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Mammographic screening: the importance of prevention

Breast cancer screening is the primary tool for early diagnosis of breast cancer. Screening refers to checking for the presence of a disease when symptoms are not yet present, allowing the identification of a condition in its early stages and therefore providing greater chances of recovery.

Together with cervical and colon cancer screening, breast cancer is the only type of cancer that can be diagnosed early.

The importance of prevention becomes evident when looking at the most recent data: breast cancer is the most common type of cancer in terms of incidence among women. It is estimated that in 2018, in Italy, it affected approximately 53,000 women (compared to 48,000 in 2015). While the incidence is increasing, the last few years have seen a decrease in the mortality rate by almost 1% each year, a decline attributed to the progressive spread of breast cancer screening activities.

The test that allows for early diagnosis is mammography, which is why it is called breast cancer screening mammography. When performed in the age group of 50 to 69 years, this type of examination can significantly reduce mortality from breast cancer. The reduction in mortality rate is less significant in women in both the older age group (over 70) and the younger age group (from 40 to 49 years).

What mammography is

mammography is a radiographic examination. Through the emission of low-dose radiation (non-harmful), it provides valuable information on microcalcifications and small nodules (not visible with ultrasound) or early-stage neoplasms. It is useful for women who, with advancing age, have a breast characterized by involutional changes, meaning a reduction in glandular tissue and the presence of a significant amount of fatty tissue. When the mammography report is not sufficiently clear, the primary diagnostic follow-up examination is represented by ultrasound.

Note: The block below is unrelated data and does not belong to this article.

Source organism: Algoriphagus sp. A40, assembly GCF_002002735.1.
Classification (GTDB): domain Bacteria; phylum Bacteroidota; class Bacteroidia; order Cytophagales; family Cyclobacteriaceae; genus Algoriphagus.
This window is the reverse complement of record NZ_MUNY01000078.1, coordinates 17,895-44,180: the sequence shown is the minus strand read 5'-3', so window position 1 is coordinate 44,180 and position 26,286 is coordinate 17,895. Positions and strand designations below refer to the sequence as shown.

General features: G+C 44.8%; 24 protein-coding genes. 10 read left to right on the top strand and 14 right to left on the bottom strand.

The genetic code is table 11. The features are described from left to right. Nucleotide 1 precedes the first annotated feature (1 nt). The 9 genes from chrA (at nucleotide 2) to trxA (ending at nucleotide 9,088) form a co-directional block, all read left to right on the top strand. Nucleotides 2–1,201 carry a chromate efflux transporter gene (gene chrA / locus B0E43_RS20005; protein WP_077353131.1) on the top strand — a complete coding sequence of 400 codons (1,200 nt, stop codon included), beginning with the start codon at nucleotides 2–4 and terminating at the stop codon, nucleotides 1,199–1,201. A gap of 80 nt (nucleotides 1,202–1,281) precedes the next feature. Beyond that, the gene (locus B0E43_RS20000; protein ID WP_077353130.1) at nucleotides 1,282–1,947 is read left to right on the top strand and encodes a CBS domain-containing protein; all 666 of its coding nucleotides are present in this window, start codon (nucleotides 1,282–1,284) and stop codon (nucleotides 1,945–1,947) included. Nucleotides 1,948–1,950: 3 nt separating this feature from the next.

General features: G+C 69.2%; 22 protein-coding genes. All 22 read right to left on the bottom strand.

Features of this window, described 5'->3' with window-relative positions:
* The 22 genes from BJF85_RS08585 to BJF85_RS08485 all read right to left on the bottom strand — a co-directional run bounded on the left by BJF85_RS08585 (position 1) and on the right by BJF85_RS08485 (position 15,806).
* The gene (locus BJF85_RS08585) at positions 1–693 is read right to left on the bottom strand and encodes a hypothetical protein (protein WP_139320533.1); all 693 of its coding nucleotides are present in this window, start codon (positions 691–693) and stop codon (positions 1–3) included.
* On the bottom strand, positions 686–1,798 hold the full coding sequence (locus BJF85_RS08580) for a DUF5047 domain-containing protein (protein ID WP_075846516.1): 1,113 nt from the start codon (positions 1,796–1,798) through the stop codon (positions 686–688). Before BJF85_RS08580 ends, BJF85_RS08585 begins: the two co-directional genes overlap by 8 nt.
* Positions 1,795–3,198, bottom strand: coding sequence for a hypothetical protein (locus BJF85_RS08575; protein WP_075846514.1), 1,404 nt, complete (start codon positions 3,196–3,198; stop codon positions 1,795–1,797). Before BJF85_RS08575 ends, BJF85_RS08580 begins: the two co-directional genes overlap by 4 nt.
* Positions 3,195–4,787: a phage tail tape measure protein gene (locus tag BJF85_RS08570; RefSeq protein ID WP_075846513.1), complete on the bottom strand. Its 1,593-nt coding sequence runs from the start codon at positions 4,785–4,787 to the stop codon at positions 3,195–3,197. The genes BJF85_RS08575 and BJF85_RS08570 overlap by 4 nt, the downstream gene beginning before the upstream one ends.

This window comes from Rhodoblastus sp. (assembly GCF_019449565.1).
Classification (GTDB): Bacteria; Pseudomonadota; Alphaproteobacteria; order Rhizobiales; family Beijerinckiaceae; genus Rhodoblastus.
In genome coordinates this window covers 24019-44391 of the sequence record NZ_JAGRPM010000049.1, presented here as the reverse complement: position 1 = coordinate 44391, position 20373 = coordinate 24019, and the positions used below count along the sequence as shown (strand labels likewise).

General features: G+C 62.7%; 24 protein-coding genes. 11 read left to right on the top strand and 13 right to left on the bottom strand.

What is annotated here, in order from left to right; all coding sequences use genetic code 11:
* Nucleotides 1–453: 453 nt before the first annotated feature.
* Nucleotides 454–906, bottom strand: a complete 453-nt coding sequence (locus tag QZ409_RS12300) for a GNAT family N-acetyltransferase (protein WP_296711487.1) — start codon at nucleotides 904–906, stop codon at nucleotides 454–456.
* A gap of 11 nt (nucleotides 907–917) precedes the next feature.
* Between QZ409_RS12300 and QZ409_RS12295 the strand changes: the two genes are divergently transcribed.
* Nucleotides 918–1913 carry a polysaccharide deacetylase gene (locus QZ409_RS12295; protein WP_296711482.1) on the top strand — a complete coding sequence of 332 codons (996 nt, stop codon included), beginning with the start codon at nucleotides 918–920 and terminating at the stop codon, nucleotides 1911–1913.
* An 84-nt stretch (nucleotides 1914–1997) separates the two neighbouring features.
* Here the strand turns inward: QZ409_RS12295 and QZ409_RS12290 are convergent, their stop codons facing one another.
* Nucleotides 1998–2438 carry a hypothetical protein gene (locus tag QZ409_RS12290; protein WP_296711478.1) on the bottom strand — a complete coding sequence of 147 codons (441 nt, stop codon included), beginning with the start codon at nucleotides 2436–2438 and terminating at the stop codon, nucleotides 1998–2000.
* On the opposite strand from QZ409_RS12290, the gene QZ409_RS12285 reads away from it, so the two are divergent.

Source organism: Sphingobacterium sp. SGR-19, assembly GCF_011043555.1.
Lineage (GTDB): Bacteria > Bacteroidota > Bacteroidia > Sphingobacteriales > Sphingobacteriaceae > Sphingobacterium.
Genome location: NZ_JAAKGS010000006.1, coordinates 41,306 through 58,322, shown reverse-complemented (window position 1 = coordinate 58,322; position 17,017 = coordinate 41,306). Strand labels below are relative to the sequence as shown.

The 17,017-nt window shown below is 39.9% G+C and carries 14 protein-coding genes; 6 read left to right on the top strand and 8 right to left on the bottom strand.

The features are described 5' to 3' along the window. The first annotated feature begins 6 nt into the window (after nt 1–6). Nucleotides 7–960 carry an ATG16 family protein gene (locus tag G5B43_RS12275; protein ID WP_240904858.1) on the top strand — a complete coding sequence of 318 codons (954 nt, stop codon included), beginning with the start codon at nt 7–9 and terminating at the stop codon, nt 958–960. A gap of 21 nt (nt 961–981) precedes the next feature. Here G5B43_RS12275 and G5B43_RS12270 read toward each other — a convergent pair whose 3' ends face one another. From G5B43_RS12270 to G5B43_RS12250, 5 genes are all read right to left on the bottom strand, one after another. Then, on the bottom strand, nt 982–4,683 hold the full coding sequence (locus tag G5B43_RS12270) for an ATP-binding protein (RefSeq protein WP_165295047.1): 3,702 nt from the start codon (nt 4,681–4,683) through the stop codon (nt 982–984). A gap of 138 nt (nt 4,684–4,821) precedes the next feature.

What Breast ultrasond is

breast ultrasound  It is defined as a second-stage examination used for breast evaluation. It is recommended for women over 40 years of age who undergo a preventive mammography examination as a preliminary examination for breast cancer. Breast ultrasound is performed only if the mammogram report shows an area of ​​different density, requiring further ultrasound investigation.

Breast cancer screening follows different guidelines for women with specific conditions. For women with a genetic mutation in the BRCA1 and BRCA2 genes, which predisposes them to a higher risk of developing breast cancer, breast screening should start at the age of 25.

Mammography screening in cases of genetic mutations

According to the most recent data, a percentage ranging from 5 to 7% of breast cancers is linked to genetic risk factors, with the most common being mutations in the BRCA1 or BRCA2 genes.

For women without breast cancer but with a significant family history of the disease, as well as those carrying mutations in the BRCA1 and BRCA2 genes, the latest recommendations include a contrast-enhanced magnetic resonance imaging (MRI) every 12 months, combined as needed with mammography  or breast ultrasound.

This type of breast cancer screening, aimed at those with higher risk factors, is usually initiated from the age of 25. Alternatively, once it’s determined at what age family members developed breast cancer, breast screening starts 10 years before the age of onset of the tumor.

Breast cancer screening for women who have undergone chest radiation therapy

Breast cancer screening for women who have undergone chest radiation therap

Familial history of breast cancer is not the only case where screening activity should be initiated early. Women aged between 10 and 30 who have undergone chest radiation therapy to treat carcinoma also have a higher risk of developing breast cancer, due to the radiation exposure.

For these individuals, a specific mammographic screening program is recommended starting from the age of 25 or at least 8 years after radiation therapy. This approach involves undergoing contrast-enhanced magnetic resonance imaging annually, along with bilateral mammography or tomosynthesis with 2D reconstructions.

What if a positive result

In case of a positive result from breast cancer screening, the woman is invited to undergo a second mammogram, a breast ultrasound, and a clinical examination to confirm the actual presence of a tumor. Only after confirmation, the treatment proceeds, which in almost all cases involves surgical intervention.

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